Han Dongping

The US is turning human rights into a farce

By Han Dongping (chinadaily.com.cn)
Updated: 2010-03-16 15:55
Large Medium Small

The US State Department has published its routine annual reports on human rights records of different countries for this year. This year’s reports again pointed fingers at the human rights records of a few countries including China. In response, China published its own report on US human rights records.

No country in this world has impeccable records on human rights. Therefore, it should be healthy for governments of different countries to exchange ideas on human rights if the intention of these exchanges is to improve human rights performance in this world.However, the routine US reports on different country’s human rights records are gradually turning the noble concept of human rights into a big farce as it engaged two deadly wars, causing lives of innocent people in Iraq and Afghanistan.

Human rights are a noble concept, because they are an attempt to transcend the limitations of our world of nation states. They represent the highest aspirations of our human race. Throughout human history, we humans live as members of ethnic groups and citizens of nation states. People of different ethnic groups and citizens of different nation states rarely take the rights of other ethnic groups and citizens of other states seriously.

Related readings:
The US is turning human rights into a farce Western wrongs and human rights
The US is turning human rights into a farce China: US should improve its own rights record
The US is turning human rights into a farce US, stop acting as guardian of human rights
The US is turning human rights into a farce Don't point finger at China on human rights

During the era of colonialism, people of Africa, Asia and Latin America were treated like second class citizens to say the least. In many cases, native people of the colonized continents were treated like talking animals, and means to extract wealth there. Their lives, let alone rights and dignity, were never valued at all.The British, for example, put up signs outside a park in Shanghai, which said that “Chinese and Dogs are not Permitted.” When the imperialists want something from a third world country, they would find an excuse to declare war on that country.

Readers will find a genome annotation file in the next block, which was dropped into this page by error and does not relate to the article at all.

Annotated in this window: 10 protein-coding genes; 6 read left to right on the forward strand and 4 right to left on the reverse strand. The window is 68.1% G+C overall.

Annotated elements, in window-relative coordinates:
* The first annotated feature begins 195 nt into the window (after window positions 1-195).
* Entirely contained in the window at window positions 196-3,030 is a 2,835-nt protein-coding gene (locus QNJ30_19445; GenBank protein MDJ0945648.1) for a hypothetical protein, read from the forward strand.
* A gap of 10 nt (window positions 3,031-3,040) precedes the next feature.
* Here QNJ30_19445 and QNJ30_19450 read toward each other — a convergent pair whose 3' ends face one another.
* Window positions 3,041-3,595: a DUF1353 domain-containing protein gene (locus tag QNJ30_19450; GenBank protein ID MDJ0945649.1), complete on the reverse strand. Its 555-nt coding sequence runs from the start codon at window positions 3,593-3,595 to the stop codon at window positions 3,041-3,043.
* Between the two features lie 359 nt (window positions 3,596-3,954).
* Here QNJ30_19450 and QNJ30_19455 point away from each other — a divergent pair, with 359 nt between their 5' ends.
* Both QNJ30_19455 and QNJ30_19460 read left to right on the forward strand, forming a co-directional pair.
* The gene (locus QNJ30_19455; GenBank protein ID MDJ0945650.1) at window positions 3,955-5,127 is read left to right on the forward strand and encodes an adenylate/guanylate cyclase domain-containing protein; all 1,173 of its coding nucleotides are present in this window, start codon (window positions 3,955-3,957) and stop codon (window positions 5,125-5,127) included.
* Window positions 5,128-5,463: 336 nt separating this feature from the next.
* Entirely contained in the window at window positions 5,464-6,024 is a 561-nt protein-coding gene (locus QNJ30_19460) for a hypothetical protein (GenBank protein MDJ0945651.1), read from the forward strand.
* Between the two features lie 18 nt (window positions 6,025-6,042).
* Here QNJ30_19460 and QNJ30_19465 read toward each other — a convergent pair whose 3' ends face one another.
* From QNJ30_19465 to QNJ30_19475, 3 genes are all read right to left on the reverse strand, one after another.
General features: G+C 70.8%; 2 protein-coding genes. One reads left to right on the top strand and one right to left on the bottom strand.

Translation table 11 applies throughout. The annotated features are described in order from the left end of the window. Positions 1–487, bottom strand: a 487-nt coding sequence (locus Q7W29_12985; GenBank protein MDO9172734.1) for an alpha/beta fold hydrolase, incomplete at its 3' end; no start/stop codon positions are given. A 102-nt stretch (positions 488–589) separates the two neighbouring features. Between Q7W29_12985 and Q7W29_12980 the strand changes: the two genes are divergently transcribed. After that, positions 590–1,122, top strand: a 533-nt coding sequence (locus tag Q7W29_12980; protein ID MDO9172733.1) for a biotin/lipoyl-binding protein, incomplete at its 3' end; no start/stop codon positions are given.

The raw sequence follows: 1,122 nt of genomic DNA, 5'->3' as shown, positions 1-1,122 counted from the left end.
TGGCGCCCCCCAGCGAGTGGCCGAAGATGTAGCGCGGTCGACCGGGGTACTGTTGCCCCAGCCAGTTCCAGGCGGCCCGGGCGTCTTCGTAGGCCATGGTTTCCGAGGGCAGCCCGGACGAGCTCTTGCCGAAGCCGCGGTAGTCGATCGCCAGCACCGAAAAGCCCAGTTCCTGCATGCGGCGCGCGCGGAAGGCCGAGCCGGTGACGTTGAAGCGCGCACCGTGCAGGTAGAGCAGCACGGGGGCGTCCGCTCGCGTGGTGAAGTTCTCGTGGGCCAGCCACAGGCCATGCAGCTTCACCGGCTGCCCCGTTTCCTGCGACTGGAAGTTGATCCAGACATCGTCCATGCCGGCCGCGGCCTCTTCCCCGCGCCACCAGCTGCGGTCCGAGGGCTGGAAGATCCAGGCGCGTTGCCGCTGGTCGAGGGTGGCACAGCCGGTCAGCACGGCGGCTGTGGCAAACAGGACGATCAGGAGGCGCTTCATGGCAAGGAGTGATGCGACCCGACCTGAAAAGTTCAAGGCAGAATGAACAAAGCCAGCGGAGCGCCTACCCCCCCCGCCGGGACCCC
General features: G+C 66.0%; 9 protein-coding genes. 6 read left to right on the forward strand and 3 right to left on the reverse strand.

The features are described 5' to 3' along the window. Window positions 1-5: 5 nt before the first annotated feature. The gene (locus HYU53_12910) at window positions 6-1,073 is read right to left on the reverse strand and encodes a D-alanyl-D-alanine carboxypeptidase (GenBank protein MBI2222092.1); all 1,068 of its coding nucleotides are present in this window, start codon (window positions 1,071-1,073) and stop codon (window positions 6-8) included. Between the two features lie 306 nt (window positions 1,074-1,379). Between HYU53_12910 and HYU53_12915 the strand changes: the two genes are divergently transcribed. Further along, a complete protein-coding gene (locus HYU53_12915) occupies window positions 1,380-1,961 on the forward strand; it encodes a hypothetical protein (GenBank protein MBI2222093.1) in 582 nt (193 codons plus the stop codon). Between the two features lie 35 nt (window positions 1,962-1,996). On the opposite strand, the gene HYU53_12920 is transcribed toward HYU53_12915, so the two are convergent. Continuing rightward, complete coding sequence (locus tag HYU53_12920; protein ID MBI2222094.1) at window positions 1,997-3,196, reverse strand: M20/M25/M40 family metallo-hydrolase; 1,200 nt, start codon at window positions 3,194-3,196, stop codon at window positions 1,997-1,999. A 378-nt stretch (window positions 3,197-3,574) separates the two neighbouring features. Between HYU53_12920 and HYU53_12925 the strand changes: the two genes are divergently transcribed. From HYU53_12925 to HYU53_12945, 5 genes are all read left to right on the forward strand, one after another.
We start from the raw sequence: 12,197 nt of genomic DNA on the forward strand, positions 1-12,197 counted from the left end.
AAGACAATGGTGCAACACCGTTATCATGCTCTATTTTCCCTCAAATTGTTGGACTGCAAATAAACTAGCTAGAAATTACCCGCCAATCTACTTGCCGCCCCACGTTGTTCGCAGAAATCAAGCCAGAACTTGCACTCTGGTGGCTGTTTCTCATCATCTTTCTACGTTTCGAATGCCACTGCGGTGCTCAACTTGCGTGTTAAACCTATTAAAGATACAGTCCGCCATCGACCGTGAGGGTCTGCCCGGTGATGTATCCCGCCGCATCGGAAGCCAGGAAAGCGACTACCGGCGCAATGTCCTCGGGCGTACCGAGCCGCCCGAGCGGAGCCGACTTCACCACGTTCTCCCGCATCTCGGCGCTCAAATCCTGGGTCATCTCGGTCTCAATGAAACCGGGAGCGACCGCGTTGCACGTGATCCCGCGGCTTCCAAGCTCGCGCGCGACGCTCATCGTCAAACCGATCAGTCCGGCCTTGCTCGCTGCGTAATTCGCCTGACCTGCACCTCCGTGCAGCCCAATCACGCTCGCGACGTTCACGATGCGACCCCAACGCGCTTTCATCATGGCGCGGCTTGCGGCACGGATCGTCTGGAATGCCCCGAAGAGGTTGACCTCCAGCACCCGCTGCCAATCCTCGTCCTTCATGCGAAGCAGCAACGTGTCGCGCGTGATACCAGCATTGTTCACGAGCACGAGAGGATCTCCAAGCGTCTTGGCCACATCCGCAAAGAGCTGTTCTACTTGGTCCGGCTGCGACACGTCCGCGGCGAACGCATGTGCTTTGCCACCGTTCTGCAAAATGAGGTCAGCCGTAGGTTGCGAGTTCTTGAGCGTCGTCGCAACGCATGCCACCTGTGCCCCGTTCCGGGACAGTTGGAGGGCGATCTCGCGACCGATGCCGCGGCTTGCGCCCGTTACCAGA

Wars always cause huge civilian casualties. Anybody who cares about human lives would not start an aggressive war lightly knowing that a great number of human lives would be lost. But the imperialists never hesitated to start aggressive wars. In their eyes, the loss of human lives in the third world countries are simply collateral damages.

The irony of the confrontation between China and US over human rights on the one hand, and confrontation between the US and other third world countries on the other, is that their confrontation is not about human rights after all. The US has tremendous human rights problems itself, as China’s report on US human rights records indicates, but it is arrogant enough to behave like a world human rights police to lecture others about human rights while it has engaged in blatant human rights violations around the world. After the US invasion of Iraq with questionable excuses, not many people in this world still give US any creditability about its human rights credentials now. It is high time that the US State Department recognize this reality.

I am objecting to US pointing fingers about other countries’ human rights because it represents the arrogance of the powerful imposing its values on weak countries. Throughout human history the powerful always impose its values on the weak. It was white man’s burden in the past, and it is human rights today, and it will be something else tomorrow. The powerful will always find a way to impose its wishes on others. For the sake of world peace, and for the sake of harmonious co-existences of different cultures and different people, can the powerful show a little bit respect for the weak country for a change, and stop pointing fingers at the weak? Let us see what difference can that make for our world?